Tongilava, in fact, became the first defender to intercept sophomore staring quarterback Jared Goff -- in any phase of practice so far in camp – when he picked off a Goff pass in seven-on-seven work on Saturday.
Goff came back and completed each of his next three passes, though, during seven-on-seven, and completed all of his passes during the third-down 11-on-11 period that followed.
Tartabull showed up well on the back end, notably ending a superb 20+ yard catch and run by Matt Rockett in 11-on-11 work. Rockett may not be the biggest receiver on the roster, but he’s a tough tackle, and has shown sneaky-good ball skills.
Tartabull later stopped Rubenzer on his final drive, stepping up to close a gap that opened when Downs was manhandled on the block.
Wainwright was in the center of a scuffle on Saturday, as he took a leveling open-field block by running back Jeffrey Coprich -- a block which sprung Goff for a 15+ yard gain – a bit personally. The two jawed at one another, as both sidelines moved to the middle of the field, but it was cleared after a few moments. There were two peacemakers, though, who tried – rather unsuccessfully – to unite the white and blue jerseys: Linebacker Edward Tandy and offensive lineman Jordan Rigsbee (who saw time as the first-team right guard on Saturday).
As though in slow motion, running into one another’s arms in a wheat field, the two embraced in a pre-planned display of unity as the team came together at midfield for the fisticuffs.
“A few practices ago, we got into some scuffles, so me and him got together, and were like, ‘If that happens again, just meet in the middle of the field and act like we’re going to go at it, but just hug it off, and let everyone know it’s all good,’” Tandy explained. “So, we got in the middle of the field and hugged each other up.”
The problem, though, was location, location, location, as the pair were about 20 yards away from the main fight cloud.
“I don’t think anyone saw us, because they were focused on what was going on over there,” Tandy said. “We still met in the middle and were all like, ‘Bring it in!’ and started hugging each other. I don’t think many people saw it. It was just something that me and him wanted to do.”
Mission: Not accomplished.
‘A’ for effort, though.
Goff’s interception wasn’t the only pick on the day, as Rubenzer also fell victim, thanks to a circus leaping grab by cornerback Cedric Dozier. Like Goff, though, Rubenzer bounced back. After the four runs by Watson and an incomplete pass, Rubenzer was able to avoid pressure from Westerfield and scramble for a first down. He then found Rockett for a short grab to get the offense into the red zone.
“I think that we’re just a lot different, mentality-wise,” Dykes said. “We’re just a tougher football team right now, than we have been. We’ll see if we can maintain that, right now, but guys are playing tougher in everything. Our drills are more competitive and they’re more physical. Certainly, when we get into team situations, it’s much more physical, so that’s what we’ve got to do. We’ve got to move in that area, both on offense and defense.”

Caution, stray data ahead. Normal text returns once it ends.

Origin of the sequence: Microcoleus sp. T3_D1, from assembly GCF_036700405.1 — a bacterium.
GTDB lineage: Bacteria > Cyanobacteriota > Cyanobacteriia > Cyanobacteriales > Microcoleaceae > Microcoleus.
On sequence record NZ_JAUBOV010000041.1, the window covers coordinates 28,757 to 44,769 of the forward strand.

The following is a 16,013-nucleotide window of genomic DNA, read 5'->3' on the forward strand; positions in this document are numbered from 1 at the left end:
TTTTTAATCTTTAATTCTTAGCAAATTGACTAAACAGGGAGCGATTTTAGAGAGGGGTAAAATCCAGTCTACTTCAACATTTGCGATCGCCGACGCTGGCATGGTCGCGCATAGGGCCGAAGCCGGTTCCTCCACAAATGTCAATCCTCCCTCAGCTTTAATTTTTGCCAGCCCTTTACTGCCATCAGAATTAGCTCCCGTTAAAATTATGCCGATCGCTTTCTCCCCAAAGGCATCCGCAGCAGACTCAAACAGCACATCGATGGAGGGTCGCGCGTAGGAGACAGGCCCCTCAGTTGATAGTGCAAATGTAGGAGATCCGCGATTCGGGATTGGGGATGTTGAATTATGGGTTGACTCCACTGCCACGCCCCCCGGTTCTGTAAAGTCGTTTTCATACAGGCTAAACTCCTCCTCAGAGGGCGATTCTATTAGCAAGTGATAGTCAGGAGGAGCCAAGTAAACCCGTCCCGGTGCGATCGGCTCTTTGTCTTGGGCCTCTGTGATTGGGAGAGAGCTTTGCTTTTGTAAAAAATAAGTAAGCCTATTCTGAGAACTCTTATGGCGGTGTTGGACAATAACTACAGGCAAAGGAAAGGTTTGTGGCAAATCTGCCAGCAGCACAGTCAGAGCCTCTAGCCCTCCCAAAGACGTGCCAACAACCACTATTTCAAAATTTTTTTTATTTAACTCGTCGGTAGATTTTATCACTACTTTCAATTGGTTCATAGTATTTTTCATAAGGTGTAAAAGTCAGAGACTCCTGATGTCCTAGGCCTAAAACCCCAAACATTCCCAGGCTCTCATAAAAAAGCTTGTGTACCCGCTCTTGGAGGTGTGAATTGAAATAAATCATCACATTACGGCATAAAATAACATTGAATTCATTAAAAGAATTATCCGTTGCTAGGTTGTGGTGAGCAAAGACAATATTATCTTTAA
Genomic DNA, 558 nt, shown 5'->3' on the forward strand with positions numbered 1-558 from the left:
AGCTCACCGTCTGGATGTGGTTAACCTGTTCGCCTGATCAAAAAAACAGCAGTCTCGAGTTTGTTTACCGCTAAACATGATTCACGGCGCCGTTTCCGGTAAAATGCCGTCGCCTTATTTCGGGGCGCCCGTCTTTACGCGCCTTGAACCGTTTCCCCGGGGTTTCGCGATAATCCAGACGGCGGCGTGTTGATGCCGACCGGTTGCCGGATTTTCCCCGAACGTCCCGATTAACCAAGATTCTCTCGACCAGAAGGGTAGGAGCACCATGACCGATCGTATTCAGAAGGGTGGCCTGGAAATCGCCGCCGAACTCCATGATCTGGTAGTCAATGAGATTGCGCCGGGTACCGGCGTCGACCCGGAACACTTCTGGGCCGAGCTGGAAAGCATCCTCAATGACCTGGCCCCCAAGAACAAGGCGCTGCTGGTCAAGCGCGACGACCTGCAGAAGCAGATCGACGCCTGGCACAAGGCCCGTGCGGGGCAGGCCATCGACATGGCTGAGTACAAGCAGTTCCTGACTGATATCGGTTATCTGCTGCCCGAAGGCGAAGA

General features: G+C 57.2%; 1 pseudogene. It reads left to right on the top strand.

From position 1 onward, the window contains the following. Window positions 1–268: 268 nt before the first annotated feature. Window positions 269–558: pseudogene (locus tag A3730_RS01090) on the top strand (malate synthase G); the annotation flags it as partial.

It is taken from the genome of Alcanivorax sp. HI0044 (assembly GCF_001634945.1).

Seeing both Goff and Rubenzer bounce back from setbacks was also a positive sign.
“It’s the first time Jared’s thrown one, so he’s been pretty good in camp, so far,” Dykes said. “I think they both bounced back. The good thing is, they’ll learn from them, and it’s a lot better to throw them now than it is on Aug. 30.”
Forrest did not have a good day to start, back of center, missing his first two passing attempts and then taking a sack by Marcus Manley and Michael Barton.
In his next drive, though, he found his Santa Ana (Calif.) Mater Dei teammate Rockett for the big 20+ yard catch, got the tempo up but then saw his line break down in front of him as David Davis came in for the sack. Forrest still was able to bounce back, completing his next pass and then turning a low snap from Chris Adcock -- his first bad snap of camp – into a gain on the ground with his legs.
Senior Austin Hinder has not taken any team reps thus far in 11-on-11s, as Dykes and his staff have wanted to see what the two freshmen – Forrest and Dozier – can do in the battle for the backup quarterback spot.
“We’ll see. He’s going to get some reps,” Dykes said .”We’re going to keep him. He’s a great kid. He’s one of the most valuable guys in our program, just because of his attitude and work ethic, and what he brings to this program. He’s incredibly valuable. He’s going to get some more reps, and see what he can do. We’re still opening it up a little bit. We just want to see what the young guys can do, and where they are, and then we’ll make some decisions.”
Dykes said he will formulate a depth chart at some point late next week.
“We’re playing around with one. We’ll probably have a bit more of one in the middle to late part of the week, in terms of starting to narrow it down,” he said. “We’ve got to start to prepare and get 70 together for a travel squad, and making sure those guys are on special teams and contributing and we’re repping the correct guys, so that’s a management thing that we’re always talking about and looking at. We go through that stuff, really, daily. A lot of it changes.”